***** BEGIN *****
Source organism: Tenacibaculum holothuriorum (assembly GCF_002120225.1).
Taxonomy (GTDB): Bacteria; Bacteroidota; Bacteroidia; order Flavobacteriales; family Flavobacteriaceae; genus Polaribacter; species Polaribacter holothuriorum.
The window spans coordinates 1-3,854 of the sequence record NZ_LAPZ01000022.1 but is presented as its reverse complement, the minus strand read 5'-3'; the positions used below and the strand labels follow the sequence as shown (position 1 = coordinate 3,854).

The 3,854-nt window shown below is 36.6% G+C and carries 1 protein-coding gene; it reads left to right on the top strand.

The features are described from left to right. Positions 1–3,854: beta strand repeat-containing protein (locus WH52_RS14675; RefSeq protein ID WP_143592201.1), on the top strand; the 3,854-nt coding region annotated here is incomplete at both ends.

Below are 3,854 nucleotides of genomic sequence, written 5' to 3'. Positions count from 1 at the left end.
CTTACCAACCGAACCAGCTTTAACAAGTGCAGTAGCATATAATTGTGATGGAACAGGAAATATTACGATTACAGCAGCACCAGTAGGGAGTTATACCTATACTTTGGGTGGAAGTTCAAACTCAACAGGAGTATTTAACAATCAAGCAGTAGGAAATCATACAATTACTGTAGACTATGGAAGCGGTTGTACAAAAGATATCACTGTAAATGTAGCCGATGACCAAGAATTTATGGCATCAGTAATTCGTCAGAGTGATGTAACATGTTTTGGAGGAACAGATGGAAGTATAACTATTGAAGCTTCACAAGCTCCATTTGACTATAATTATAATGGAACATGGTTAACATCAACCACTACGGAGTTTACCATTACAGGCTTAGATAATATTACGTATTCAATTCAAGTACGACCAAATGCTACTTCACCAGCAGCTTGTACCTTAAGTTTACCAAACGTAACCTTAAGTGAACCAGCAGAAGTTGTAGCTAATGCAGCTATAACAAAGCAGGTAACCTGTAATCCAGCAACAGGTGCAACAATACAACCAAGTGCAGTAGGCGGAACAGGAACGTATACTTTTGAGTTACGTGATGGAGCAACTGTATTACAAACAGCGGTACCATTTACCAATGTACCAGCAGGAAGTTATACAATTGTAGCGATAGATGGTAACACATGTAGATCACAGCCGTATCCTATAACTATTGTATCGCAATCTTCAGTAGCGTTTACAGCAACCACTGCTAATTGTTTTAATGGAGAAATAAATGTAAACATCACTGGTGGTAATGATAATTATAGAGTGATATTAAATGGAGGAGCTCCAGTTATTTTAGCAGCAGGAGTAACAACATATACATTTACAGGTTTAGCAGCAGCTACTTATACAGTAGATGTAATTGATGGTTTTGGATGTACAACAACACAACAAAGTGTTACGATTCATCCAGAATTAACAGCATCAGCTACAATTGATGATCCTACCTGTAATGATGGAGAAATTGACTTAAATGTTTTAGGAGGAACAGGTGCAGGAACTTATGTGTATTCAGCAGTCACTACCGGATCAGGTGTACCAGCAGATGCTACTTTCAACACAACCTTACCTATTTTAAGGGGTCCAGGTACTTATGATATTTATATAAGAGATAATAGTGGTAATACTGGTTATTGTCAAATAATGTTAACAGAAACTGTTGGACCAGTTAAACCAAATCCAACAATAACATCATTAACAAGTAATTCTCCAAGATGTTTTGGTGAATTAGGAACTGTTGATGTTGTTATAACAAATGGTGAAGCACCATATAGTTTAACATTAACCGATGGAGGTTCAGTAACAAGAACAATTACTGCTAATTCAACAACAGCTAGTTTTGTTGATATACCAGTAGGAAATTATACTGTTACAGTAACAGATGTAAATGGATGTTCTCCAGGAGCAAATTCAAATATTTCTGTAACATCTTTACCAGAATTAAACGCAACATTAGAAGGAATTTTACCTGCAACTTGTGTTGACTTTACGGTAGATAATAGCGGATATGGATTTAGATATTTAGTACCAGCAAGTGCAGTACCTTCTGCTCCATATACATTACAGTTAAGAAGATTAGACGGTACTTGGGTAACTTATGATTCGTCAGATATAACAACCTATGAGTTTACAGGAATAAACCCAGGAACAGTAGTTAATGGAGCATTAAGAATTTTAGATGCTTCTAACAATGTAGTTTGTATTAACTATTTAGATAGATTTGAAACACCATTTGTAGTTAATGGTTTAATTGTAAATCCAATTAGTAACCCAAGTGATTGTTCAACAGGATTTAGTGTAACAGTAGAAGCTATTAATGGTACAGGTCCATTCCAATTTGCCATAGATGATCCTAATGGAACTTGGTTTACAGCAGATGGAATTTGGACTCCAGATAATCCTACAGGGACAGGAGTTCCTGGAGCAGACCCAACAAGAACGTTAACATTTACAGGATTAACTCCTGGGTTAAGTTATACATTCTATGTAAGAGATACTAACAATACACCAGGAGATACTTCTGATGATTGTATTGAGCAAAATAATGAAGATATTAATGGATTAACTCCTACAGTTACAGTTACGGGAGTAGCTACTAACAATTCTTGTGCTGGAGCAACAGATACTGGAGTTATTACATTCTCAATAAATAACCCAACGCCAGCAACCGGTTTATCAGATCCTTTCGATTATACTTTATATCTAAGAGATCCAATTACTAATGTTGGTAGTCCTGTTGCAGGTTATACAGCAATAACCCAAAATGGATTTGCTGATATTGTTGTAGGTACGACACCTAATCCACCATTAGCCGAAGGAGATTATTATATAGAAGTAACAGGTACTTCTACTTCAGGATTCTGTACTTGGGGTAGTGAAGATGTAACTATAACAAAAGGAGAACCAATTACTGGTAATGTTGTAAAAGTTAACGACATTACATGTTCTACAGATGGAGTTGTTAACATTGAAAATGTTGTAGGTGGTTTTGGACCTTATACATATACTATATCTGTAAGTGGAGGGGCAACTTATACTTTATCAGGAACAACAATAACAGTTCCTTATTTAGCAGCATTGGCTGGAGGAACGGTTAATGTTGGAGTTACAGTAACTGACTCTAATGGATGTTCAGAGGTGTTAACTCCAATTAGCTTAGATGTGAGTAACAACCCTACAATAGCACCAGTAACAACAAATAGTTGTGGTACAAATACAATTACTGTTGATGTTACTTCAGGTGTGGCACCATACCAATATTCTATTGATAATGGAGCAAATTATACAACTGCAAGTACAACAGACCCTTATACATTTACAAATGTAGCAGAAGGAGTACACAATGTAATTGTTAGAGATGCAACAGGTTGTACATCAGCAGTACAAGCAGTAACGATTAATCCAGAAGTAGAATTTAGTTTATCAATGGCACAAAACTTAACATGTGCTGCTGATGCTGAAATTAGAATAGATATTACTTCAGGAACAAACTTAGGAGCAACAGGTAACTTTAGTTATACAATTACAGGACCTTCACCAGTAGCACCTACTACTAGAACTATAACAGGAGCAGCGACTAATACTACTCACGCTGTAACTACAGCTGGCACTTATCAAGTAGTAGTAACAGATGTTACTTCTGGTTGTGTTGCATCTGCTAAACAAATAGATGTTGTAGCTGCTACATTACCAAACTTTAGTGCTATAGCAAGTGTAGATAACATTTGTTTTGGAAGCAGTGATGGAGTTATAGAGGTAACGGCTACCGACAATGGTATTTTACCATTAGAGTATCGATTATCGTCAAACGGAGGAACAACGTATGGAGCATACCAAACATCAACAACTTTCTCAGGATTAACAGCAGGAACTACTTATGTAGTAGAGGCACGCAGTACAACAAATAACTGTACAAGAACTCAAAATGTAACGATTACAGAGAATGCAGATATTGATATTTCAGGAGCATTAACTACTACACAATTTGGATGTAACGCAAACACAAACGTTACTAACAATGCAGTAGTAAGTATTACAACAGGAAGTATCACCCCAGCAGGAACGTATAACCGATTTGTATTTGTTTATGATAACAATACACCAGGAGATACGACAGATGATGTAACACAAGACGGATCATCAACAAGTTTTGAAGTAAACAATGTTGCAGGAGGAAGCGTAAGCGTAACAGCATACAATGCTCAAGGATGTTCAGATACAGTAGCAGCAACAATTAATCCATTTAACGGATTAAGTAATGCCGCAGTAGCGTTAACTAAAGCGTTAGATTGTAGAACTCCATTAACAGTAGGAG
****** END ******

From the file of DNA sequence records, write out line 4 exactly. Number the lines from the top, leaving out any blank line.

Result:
The 3,854-nt window shown below is 36.6% G+C and carries 1 protein-coding gene; it reads left to right on the top strand.